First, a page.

This webinar is brought to you by the Garden Court Chambers Community Care Team.
|Date:||Tuesday 8 December 2020|
|Time:||5pm - 6:30pm|
|Areas of Law:||Community Care Law|
The pandemic has exacerbated the difficulties faced by individuals who are ineligible for public funds by virtue of their immigration status. Access to appropriate support and accommodation has become even harder. The central government response has in some cases weakened provision for vulnerable migrants and is subject to a number of ongoing challenges. Local government support has been variable and inconsistent. Join Garden Court's Community Care team who will be discussing these issues and practical solutions for our clients.
The webinar will be chaired by Ubah Dirie of Garden Court Chambers and will cover the following topics:
Local authority powers to support rough sleepers during the pandemic
- Connor Johnston, Garden Court Chambers
Trafficking support: its sudden cessation and inadequate reinstatement
- Miranda Butler, Garden Court Chambers
Ubah Dirie, Barrister, Garden Court Chambers (Year of Call: 2014)(Chair)
Ubah Dirie, is recognised as a tenacious and client focused advocate who specialises in advice, representation and advocacy in all areas of immigration, asylum and asylum support, nationality, EU free movement, deportation and detention.
Raza Halim, Barrister, Garden Court Chambers (Year of Call: 2009)
Raza Halim specialises in public law, with an emphasis on refugee law and human rights. He specialises in judicial review and appellate work in the fields of unlawful detention, international protection and national security matters in SIAC. Raza advises NGOs and charities on bringing strategic challenges to unlawful policies and represents detainees for Bail for Immigration Detainees.
Taimour Lay, Barrister, Garden Court Chambers (Year of Call: 2011)
Taimour practises in immigration, inquests and human rights. He specialises in judicial review challenges to removal, unlawful detention, Dublin III transfers, certifications, NRM trafficking decisions and failures to provide adequate asylum support. He is a contributing author to Macdonald’s Immigration Law and Practice, 10th Edition.
Connor Johnston, Garden Court Chambers (Year of Call: 2010)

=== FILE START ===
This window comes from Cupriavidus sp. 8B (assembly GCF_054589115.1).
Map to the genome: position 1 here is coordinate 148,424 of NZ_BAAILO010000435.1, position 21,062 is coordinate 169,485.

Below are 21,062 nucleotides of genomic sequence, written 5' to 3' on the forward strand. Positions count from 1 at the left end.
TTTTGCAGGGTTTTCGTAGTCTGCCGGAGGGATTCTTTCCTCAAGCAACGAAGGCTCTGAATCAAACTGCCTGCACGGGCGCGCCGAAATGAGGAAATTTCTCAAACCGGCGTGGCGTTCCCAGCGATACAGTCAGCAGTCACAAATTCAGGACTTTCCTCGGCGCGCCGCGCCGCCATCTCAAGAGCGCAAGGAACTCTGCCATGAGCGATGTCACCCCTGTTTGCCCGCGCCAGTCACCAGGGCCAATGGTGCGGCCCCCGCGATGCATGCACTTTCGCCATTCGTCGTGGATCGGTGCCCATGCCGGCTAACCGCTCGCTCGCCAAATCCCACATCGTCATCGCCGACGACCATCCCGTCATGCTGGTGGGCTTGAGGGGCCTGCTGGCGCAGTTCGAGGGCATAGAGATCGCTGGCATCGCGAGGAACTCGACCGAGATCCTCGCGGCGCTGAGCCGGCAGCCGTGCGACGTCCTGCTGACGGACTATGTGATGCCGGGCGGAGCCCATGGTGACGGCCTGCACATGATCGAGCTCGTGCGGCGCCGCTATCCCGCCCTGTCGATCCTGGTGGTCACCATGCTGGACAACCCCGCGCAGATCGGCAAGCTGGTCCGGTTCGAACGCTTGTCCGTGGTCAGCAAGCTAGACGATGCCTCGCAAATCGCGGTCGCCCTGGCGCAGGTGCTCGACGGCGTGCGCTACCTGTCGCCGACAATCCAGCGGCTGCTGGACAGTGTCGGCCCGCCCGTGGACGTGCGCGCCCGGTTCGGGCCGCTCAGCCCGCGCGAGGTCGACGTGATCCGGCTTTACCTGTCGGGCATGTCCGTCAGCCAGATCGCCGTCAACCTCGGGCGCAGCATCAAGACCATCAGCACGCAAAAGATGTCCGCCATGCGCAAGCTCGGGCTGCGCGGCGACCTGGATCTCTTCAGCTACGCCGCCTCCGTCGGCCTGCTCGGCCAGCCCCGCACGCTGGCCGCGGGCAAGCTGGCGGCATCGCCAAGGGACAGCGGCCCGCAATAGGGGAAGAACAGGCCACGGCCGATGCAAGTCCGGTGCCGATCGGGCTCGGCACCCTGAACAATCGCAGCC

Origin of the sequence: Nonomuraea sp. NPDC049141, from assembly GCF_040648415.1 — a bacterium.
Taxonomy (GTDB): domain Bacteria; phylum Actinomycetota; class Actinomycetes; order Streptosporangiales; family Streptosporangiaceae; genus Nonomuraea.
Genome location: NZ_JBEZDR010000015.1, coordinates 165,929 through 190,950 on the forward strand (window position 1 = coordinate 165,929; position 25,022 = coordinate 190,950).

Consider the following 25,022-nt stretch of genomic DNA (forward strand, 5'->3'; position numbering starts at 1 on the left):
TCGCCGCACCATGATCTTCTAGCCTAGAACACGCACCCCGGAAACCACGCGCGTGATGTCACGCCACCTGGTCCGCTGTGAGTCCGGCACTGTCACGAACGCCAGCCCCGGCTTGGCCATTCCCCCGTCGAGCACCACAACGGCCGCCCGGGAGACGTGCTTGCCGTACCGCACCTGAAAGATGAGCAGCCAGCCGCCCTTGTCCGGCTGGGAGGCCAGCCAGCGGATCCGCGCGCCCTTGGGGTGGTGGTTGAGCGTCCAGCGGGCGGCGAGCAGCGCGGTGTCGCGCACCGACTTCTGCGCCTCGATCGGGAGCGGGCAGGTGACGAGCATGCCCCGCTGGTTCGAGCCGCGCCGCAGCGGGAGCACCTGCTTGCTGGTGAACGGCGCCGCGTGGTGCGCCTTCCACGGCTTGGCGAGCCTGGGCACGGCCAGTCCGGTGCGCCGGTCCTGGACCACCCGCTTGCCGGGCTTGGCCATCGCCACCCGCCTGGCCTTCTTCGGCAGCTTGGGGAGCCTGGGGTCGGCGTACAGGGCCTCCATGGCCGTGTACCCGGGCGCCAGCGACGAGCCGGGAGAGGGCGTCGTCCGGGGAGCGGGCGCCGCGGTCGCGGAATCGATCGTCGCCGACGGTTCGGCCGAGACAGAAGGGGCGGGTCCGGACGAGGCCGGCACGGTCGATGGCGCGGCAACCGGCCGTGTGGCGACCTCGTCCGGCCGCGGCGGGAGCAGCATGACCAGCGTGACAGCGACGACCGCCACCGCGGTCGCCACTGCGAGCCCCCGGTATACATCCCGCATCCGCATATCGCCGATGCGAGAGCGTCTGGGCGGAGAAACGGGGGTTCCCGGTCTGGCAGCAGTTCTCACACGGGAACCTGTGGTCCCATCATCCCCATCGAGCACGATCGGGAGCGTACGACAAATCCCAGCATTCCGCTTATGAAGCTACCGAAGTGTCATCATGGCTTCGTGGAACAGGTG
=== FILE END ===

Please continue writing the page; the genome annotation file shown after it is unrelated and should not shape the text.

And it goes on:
Connor primarily practises in housing, homelessness, community care, asylum support and public law. He is committed to legal aid work and to representing the interests of vulnerable clients and those who are homeless or at risk of losing their home. He was appointed to the EHRC panel of preferred counsel in 2019 and was the Legal Aid Lawyer of the Year (Newcomer) in 2015. He frequently represents clients who have no recourse to public funds who are seeking local authority or Home Office support and has been a volunteer advocate at the First Tier Tribunal (Asylum Support) with the Asylum Support Appeals Project for a number of years. He has a particular interest in cases that involve the interplay between community care, homelessness and asylum support. He is the co-author of 'Housing Allocation and Homelessness' (Lexis 5th edn 2018) and is currently co-authoring the forthcoming 'Migrant Support Handbook' for LAG, publication is expected in 2021.
Miranda Butler, Barrister, Garden Court Chambers (Year of Call: 2013)
Miranda works in a broad range of public law areas, including unlawful detention, community care, healthcare provision, trafficking, and strategic litigation. She is regularly instructed in judicial review challenges, including urgent matters and applications for interim relief. Miranda is a member of the the Equality and Human Rights Commission’s Panel of Counsel and in 2020 she was a finalist in the Legal Aid Lawyer of the Year Awards.
Miranda works on a broad range of challenges on behalf of those with no recourse to public funds, including claims concerning asylum accommodation, trafficking support and under the Children Act 1989. She was instructed in NN and LP v SSHD  EWHC 1003 (Admin) and has a particular interest in the support provided to victims of trafficking. She has been involved in successful challenges to the level of financial support given to victims who are pregnant or new mothers and to the Home Office's cessation of trafficking support for those housed in initial accommodation.